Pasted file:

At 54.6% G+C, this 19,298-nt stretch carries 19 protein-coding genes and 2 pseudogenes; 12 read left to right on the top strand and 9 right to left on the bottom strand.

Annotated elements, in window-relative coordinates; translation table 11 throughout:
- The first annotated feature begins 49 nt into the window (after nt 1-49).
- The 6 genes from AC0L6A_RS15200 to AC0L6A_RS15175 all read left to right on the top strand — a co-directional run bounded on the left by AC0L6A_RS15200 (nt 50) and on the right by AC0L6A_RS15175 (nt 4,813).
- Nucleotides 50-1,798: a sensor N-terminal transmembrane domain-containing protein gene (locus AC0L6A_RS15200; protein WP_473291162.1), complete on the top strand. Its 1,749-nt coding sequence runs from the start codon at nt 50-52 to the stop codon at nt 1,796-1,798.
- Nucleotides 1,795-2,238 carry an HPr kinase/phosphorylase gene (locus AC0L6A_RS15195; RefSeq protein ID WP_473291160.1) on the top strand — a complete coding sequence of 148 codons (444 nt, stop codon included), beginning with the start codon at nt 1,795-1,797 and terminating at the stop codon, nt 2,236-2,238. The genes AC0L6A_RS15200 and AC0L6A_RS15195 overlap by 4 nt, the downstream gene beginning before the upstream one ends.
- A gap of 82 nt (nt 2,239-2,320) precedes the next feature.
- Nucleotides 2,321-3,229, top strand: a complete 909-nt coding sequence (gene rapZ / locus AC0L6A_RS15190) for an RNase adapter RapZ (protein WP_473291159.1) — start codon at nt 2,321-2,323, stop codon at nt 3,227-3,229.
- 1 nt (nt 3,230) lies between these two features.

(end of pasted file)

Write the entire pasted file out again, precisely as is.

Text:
At 54.6% G+C, this 19,298-nt stretch carries 19 protein-coding genes and 2 pseudogenes; 12 read left to right on the top strand and 9 right to left on the bottom strand.

Annotated elements, in window-relative coordinates; translation table 11 throughout:
- The first annotated feature begins 49 nt into the window (after nt 1-49).
- The 6 genes from AC0L6A_RS15200 to AC0L6A_RS15175 all read left to right on the top strand — a co-directional run bounded on the left by AC0L6A_RS15200 (nt 50) and on the right by AC0L6A_RS15175 (nt 4,813).
- Nucleotides 50-1,798: a sensor N-terminal transmembrane domain-containing protein gene (locus AC0L6A_RS15200; protein WP_473291162.1), complete on the top strand. Its 1,749-nt coding sequence runs from the start codon at nt 50-52 to the stop codon at nt 1,796-1,798.
- Nucleotides 1,795-2,238 carry an HPr kinase/phosphorylase gene (locus AC0L6A_RS15195; RefSeq protein ID WP_473291160.1) on the top strand — a complete coding sequence of 148 codons (444 nt, stop codon included), beginning with the start codon at nt 1,795-1,797 and terminating at the stop codon, nt 2,236-2,238. The genes AC0L6A_RS15200 and AC0L6A_RS15195 overlap by 4 nt, the downstream gene beginning before the upstream one ends.
- A gap of 82 nt (nt 2,239-2,320) precedes the next feature.
- Nucleotides 2,321-3,229, top strand: a complete 909-nt coding sequence (gene rapZ / locus AC0L6A_RS15190) for an RNase adapter RapZ (protein WP_473291159.1) — start codon at nt 2,321-2,323, stop codon at nt 3,227-3,229.
- 1 nt (nt 3,230) lies between these two features.